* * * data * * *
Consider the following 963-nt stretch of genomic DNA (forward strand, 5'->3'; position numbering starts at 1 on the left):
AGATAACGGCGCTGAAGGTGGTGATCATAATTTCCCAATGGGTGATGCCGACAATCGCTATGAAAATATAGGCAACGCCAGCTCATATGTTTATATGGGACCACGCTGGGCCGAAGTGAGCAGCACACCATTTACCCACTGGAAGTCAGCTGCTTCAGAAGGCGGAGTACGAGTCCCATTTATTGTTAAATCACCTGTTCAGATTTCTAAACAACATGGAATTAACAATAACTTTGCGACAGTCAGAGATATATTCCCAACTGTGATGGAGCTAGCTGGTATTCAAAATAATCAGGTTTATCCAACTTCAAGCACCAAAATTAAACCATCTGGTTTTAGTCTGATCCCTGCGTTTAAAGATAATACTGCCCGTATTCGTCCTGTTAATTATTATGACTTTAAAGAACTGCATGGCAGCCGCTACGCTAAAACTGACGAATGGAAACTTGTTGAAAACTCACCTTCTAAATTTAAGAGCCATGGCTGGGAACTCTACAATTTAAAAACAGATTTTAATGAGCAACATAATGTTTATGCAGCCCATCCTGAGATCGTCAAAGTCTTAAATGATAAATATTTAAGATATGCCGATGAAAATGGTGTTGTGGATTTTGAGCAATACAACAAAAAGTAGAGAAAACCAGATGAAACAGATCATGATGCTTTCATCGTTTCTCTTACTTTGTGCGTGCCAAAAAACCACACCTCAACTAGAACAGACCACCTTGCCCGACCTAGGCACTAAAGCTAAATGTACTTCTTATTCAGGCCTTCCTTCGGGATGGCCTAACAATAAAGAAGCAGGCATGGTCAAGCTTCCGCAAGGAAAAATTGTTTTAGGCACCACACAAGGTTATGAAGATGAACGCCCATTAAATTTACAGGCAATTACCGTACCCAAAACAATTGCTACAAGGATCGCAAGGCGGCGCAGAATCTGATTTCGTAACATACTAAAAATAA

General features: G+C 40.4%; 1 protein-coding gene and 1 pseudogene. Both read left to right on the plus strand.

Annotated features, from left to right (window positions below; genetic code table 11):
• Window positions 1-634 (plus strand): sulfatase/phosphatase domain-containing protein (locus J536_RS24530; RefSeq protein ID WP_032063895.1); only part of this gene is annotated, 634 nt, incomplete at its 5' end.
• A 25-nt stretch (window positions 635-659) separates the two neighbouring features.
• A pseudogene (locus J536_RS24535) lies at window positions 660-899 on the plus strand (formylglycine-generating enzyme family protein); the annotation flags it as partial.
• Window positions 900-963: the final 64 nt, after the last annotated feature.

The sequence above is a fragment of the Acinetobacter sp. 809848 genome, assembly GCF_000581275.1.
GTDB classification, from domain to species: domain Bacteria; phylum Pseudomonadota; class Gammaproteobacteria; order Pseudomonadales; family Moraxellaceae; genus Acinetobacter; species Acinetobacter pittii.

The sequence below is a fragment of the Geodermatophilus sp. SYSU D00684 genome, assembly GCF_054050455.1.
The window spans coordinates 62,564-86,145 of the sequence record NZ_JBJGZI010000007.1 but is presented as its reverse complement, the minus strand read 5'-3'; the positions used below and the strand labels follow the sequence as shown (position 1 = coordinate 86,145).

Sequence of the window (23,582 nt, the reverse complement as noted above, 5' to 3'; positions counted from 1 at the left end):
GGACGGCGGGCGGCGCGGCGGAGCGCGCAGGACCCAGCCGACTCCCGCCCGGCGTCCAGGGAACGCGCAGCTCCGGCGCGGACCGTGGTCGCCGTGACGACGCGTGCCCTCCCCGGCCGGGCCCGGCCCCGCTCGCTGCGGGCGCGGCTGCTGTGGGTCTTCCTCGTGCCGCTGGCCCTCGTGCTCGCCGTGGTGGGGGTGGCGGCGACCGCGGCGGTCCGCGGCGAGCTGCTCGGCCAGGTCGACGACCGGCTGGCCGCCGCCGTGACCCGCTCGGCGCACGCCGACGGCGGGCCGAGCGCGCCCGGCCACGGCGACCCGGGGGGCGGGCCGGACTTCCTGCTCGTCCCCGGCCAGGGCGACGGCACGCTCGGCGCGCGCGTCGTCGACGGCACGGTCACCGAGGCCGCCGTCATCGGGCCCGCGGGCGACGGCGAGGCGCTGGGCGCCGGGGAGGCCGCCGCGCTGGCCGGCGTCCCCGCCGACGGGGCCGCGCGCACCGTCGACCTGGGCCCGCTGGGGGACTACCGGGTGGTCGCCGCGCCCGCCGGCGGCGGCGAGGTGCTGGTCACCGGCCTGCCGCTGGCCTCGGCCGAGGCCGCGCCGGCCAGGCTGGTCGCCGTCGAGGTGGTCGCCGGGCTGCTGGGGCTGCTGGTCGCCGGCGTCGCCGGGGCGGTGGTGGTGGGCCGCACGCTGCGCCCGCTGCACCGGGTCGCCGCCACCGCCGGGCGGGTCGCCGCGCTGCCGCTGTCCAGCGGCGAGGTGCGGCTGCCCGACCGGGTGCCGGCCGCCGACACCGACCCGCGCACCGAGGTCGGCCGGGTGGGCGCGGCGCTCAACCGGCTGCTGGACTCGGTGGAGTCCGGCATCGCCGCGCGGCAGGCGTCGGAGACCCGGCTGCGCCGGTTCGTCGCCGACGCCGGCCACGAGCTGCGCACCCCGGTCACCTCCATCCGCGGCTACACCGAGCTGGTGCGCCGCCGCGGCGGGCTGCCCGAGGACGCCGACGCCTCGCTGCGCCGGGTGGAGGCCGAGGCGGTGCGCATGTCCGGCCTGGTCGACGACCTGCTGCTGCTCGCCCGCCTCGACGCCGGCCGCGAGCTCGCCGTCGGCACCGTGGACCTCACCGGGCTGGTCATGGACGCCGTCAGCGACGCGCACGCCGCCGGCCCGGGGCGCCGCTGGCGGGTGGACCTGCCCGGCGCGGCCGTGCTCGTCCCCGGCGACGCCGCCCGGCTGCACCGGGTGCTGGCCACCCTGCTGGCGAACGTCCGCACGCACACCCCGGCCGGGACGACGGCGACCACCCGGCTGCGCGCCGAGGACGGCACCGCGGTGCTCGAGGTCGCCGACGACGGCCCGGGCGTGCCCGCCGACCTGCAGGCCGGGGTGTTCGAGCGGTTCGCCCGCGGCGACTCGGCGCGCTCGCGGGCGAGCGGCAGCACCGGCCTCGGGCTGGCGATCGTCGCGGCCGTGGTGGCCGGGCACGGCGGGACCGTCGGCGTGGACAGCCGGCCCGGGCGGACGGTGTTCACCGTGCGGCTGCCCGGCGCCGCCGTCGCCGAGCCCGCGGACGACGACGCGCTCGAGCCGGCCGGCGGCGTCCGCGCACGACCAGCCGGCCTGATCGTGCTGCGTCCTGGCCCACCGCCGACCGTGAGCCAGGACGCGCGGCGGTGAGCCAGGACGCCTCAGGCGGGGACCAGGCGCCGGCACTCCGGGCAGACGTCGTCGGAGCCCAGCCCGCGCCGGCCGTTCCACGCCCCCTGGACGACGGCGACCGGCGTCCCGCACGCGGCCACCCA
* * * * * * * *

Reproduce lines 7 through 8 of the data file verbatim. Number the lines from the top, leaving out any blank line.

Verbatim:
• A pseudogene (locus J536_RS24535) lies at window positions 660-899 on the plus strand (formylglycine-generating enzyme family protein); the annotation flags it as partial.
• Window positions 900-963: the final 64 nt, after the last annotated feature.